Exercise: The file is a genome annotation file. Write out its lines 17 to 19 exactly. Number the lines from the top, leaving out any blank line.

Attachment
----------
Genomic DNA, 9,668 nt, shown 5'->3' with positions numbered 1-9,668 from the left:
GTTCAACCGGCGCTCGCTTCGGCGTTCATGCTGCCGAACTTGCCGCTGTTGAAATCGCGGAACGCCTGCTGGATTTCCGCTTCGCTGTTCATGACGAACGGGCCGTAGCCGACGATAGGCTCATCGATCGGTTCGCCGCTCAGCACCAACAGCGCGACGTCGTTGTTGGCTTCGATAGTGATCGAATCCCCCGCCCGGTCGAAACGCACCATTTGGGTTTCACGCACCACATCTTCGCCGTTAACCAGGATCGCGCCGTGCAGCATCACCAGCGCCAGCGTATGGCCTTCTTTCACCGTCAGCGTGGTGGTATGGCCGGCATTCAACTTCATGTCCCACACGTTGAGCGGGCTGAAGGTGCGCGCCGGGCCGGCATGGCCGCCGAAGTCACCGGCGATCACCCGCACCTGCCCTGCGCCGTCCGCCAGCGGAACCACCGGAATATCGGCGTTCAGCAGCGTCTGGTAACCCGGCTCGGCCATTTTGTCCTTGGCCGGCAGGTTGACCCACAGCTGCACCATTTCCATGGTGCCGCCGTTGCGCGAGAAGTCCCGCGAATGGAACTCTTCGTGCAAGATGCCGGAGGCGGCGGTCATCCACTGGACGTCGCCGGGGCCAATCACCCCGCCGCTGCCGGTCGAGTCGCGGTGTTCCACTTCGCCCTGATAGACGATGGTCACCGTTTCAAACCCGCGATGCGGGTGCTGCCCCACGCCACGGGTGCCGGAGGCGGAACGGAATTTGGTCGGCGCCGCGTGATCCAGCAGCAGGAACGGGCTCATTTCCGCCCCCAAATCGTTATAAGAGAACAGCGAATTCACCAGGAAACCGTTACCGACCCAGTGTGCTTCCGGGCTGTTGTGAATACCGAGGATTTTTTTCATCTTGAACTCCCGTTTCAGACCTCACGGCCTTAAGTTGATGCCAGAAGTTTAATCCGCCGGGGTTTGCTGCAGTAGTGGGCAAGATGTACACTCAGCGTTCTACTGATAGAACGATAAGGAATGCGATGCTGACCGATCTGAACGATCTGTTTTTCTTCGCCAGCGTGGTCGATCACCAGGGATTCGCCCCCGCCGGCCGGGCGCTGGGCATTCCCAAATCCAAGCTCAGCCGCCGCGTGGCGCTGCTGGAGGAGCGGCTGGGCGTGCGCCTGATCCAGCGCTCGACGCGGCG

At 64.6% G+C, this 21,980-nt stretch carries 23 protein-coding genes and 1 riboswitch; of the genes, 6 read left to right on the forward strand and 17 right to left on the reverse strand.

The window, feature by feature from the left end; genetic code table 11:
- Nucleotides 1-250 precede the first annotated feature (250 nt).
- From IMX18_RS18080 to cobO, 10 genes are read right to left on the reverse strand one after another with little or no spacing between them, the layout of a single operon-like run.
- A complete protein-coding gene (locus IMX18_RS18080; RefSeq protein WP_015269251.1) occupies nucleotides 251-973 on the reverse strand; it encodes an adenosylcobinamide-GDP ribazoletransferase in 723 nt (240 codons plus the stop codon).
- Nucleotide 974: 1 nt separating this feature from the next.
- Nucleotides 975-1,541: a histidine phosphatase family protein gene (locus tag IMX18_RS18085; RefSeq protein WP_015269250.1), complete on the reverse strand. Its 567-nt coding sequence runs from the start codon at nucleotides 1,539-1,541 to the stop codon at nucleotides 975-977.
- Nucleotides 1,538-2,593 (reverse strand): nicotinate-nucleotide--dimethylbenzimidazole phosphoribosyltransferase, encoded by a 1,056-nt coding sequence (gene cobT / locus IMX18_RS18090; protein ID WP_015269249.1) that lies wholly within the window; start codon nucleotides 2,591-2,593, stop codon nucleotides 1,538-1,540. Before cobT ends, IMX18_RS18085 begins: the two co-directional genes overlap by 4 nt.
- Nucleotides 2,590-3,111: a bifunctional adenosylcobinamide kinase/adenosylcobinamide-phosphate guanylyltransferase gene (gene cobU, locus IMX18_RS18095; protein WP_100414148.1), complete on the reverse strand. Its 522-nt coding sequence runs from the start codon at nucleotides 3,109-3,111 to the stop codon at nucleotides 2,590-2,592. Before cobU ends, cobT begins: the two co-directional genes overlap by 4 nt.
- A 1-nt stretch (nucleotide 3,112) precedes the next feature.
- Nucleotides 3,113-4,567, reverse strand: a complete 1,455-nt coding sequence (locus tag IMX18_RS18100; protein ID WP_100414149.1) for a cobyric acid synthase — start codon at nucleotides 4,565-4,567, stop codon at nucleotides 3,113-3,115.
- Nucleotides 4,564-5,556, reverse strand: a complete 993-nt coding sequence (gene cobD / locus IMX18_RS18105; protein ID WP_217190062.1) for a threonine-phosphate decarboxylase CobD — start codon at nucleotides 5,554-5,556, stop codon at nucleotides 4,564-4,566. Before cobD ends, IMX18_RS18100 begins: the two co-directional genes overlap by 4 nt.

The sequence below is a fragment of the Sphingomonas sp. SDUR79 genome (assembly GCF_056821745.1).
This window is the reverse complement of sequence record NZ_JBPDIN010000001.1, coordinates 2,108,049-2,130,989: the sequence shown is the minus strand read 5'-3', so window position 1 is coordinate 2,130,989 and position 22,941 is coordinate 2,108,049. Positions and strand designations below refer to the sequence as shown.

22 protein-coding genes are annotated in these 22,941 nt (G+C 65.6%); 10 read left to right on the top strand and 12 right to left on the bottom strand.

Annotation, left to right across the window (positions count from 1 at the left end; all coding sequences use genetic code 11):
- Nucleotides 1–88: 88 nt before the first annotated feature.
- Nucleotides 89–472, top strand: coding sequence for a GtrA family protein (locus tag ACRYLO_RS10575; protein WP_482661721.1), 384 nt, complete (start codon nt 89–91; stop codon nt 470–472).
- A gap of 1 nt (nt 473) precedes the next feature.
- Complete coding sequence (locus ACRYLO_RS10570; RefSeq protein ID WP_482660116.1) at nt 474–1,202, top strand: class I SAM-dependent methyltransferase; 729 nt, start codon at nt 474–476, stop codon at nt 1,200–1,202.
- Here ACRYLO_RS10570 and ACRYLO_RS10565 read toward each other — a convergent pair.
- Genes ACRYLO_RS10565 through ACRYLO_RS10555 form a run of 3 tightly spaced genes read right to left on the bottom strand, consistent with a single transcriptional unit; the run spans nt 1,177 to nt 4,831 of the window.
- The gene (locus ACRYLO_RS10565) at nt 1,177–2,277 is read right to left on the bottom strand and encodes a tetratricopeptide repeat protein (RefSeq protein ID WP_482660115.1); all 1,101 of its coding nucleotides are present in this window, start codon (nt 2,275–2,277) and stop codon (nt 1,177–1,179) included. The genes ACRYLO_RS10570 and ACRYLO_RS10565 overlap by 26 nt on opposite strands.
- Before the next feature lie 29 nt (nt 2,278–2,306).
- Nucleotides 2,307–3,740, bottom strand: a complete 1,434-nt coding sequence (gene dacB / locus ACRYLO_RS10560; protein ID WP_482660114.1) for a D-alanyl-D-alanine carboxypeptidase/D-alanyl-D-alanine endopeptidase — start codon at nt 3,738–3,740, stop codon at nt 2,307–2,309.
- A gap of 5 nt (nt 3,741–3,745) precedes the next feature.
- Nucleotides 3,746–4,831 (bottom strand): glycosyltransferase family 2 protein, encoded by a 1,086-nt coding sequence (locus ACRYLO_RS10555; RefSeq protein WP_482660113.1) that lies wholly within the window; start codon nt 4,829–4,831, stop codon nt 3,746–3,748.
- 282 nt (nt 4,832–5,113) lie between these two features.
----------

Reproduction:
22 protein-coding genes are annotated in these 22,941 nt (G+C 65.6%); 10 read left to right on the top strand and 12 right to left on the bottom strand.

Annotation, left to right across the window (positions count from 1 at the left end; all coding sequences use genetic code 11):
- Nucleotides 1–88: 88 nt before the first annotated feature.